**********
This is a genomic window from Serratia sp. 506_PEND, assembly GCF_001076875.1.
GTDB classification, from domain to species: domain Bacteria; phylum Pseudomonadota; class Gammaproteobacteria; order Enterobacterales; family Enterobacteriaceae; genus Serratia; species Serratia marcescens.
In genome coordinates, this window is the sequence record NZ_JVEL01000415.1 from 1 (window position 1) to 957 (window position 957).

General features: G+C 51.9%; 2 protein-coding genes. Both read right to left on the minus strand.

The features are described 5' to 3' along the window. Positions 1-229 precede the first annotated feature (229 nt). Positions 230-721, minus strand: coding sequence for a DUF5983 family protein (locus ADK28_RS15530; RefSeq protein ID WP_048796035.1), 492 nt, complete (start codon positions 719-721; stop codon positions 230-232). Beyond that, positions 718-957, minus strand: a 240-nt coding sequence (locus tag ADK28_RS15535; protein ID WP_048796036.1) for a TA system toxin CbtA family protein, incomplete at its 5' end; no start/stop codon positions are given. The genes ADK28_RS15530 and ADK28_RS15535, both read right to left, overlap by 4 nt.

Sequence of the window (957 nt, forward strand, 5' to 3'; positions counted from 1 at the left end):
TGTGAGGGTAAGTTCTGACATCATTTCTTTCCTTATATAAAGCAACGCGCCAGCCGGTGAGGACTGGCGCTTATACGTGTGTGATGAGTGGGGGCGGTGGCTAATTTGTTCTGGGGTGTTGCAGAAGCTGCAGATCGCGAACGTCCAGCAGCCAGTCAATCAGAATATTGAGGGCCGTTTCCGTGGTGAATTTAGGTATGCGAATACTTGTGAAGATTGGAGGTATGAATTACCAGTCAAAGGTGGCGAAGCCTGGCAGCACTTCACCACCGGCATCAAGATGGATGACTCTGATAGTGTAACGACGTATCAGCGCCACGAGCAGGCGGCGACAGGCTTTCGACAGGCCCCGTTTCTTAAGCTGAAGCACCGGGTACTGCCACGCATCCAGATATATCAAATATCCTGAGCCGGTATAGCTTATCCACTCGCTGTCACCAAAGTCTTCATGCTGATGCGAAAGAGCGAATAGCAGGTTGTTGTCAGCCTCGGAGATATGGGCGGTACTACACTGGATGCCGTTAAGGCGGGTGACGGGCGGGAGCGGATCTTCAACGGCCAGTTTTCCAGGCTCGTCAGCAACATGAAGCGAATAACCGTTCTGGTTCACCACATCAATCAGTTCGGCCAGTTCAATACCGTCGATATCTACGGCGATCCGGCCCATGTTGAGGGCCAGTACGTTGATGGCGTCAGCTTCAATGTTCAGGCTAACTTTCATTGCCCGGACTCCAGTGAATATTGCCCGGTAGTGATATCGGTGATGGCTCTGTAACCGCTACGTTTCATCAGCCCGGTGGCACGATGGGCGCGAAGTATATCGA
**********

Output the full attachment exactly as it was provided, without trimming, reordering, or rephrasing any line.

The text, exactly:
This is a genomic window from Serratia sp. 506_PEND, assembly GCF_001076875.1.
GTDB classification, from domain to species: domain Bacteria; phylum Pseudomonadota; class Gammaproteobacteria; order Enterobacterales; family Enterobacteriaceae; genus Serratia; species Serratia marcescens.
In genome coordinates, this window is the sequence record NZ_JVEL01000415.1 from 1 (window position 1) to 957 (window position 957).

General features: G+C 51.9%; 2 protein-coding genes. Both read right to left on the minus strand.

The features are described 5' to 3' along the window. Positions 1-229 precede the first annotated feature (229 nt). Positions 230-721, minus strand: coding sequence for a DUF5983 family protein (locus ADK28_RS15530; RefSeq protein ID WP_048796035.1), 492 nt, complete (start codon positions 719-721; stop codon positions 230-232). Beyond that, positions 718-957, minus strand: a 240-nt coding sequence (locus tag ADK28_RS15535; protein ID WP_048796036.1) for a TA system toxin CbtA family protein, incomplete at its 5' end; no start/stop codon positions are given. The genes ADK28_RS15530 and ADK28_RS15535, both read right to left, overlap by 4 nt.

Sequence of the window (957 nt, forward strand, 5' to 3'; positions counted from 1 at the left end):
TGTGAGGGTAAGTTCTGACATCATTTCTTTCCTTATATAAAGCAACGCGCCAGCCGGTGAGGACTGGCGCTTATACGTGTGTGATGAGTGGGGGCGGTGGCTAATTTGTTCTGGGGTGTTGCAGAAGCTGCAGATCGCGAACGTCCAGCAGCCAGTCAATCAGAATATTGAGGGCCGTTTCCGTGGTGAATTTAGGTATGCGAATACTTGTGAAGATTGGAGGTATGAATTACCAGTCAAAGGTGGCGAAGCCTGGCAGCACTTCACCACCGGCATCAAGATGGATGACTCTGATAGTGTAACGACGTATCAGCGCCACGAGCAGGCGGCGACAGGCTTTCGACAGGCCCCGTTTCTTAAGCTGAAGCACCGGGTACTGCCACGCATCCAGATATATCAAATATCCTGAGCCGGTATAGCTTATCCACTCGCTGTCACCAAAGTCTTCATGCTGATGCGAAAGAGCGAATAGCAGGTTGTTGTCAGCCTCGGAGATATGGGCGGTACTACACTGGATGCCGTTAAGGCGGGTGACGGGCGGGAGCGGATCTTCAACGGCCAGTTTTCCAGGCTCGTCAGCAACATGAAGCGAATAACCGTTCTGGTTCACCACATCAATCAGTTCGGCCAGTTCAATACCGTCGATATCTACGGCGATCCGGCCCATGTTGAGGGCCAGTACGTTGATGGCGTCAGCTTCAATGTTCAGGCTAACTTTCATTGCCCGGACTCCAGTGAATATTGCCCGGTAGTGATATCGGTGATGGCTCTGTAACCGCTACGTTTCATCAGCCCGGTGGCACGATGGGCGCGAAGTATATCGA